Erwin Schrödinger’s cat first appeared in 1935. It may still be alive. It’s hard to say.
That kitty revealed a world where cause and effect do not work the way we expect.
This may blow your mind a little.
I wrote about the cat in my book, Is the World Running Down? (1988), pp. 27-28. You can download for free it here.
If you think that cat is mind-blowing, wait until you read about Bell’s theorem.
Schrodinger's question hinges not on the cat's actual state, but our perception (or lack thereof) of the cat's state. The cat is either dead or alive. There is no "both" option, regardless of what information is available.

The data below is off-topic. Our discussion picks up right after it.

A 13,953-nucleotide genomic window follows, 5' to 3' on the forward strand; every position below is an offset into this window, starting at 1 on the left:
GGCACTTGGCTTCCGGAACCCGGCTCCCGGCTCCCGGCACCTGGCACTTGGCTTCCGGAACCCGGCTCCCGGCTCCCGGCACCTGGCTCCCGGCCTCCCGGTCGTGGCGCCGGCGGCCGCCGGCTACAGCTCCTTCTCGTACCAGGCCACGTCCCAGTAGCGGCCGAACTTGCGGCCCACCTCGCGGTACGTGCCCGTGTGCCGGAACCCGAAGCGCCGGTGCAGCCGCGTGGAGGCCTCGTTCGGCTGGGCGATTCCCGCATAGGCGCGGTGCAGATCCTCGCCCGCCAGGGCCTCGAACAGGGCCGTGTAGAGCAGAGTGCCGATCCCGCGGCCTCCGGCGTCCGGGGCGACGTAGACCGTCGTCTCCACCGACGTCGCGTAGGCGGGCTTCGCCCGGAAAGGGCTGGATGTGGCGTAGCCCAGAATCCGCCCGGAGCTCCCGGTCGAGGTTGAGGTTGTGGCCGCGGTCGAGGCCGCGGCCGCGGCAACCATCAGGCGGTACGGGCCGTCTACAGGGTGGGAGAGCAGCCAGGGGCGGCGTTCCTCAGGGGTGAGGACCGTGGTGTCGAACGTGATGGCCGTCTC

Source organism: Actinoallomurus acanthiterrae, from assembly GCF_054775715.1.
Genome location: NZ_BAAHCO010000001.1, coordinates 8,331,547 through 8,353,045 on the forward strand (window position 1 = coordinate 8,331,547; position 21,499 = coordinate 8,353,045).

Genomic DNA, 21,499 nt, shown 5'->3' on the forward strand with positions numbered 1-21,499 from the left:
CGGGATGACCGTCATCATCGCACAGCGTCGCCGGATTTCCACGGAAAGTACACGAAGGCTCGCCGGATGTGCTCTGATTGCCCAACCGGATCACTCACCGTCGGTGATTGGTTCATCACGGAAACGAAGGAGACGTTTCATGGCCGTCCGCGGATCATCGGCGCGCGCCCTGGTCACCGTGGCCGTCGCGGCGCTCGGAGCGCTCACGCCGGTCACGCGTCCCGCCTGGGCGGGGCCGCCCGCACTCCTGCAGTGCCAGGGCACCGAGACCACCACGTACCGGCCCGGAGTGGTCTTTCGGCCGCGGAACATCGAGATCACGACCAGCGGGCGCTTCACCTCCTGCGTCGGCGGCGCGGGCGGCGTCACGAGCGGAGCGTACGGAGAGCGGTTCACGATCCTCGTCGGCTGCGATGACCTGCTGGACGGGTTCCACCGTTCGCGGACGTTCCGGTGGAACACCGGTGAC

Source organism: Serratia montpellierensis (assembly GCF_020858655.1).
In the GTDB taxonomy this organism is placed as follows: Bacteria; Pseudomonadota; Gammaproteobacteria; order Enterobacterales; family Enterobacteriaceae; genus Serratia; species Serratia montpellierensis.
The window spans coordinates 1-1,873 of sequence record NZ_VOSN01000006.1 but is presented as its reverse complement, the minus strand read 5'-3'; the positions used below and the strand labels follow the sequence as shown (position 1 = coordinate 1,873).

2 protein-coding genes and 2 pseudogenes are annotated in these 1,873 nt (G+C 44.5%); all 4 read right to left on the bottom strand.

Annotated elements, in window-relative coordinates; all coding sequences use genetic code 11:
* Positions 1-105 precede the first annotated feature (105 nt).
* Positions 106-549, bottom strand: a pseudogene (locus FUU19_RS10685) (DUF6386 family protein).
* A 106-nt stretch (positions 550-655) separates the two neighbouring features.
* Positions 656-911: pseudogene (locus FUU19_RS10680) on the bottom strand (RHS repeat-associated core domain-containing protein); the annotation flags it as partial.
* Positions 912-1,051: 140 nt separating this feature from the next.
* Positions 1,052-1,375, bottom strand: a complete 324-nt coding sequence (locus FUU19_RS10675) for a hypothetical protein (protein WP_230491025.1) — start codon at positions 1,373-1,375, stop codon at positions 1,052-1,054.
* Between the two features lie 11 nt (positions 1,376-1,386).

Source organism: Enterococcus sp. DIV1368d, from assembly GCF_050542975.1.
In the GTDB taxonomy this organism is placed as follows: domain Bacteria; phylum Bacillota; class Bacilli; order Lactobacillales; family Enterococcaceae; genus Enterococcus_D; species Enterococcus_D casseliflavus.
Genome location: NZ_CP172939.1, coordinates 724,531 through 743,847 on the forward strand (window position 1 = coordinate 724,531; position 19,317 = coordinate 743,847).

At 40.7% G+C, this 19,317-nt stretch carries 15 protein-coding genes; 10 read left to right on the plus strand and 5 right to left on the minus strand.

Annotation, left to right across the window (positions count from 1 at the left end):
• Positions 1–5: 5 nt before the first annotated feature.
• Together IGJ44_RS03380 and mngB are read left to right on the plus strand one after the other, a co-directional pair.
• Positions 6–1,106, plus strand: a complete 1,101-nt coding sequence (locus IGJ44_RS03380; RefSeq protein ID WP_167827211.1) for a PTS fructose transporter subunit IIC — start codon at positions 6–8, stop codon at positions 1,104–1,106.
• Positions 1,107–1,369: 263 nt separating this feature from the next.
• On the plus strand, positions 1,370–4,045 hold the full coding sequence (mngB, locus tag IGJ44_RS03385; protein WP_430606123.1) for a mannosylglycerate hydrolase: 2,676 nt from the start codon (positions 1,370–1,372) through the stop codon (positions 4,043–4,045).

The really interesting debate comes about when we consider how to apply the question to economics. When is it best to continue to invest in a project given an unknown peak or failure of that project (the cat's death)? What is the emotional attachment to the cat, or the investment? If the investment is doomed, yet still viable, should we divest?
An interesting discussion to say the least.
Schrodinger gets pulled over by the police to search his car boot:
"Sir, there's a dead body in here"… to which Schrodinger replies: "There is now!"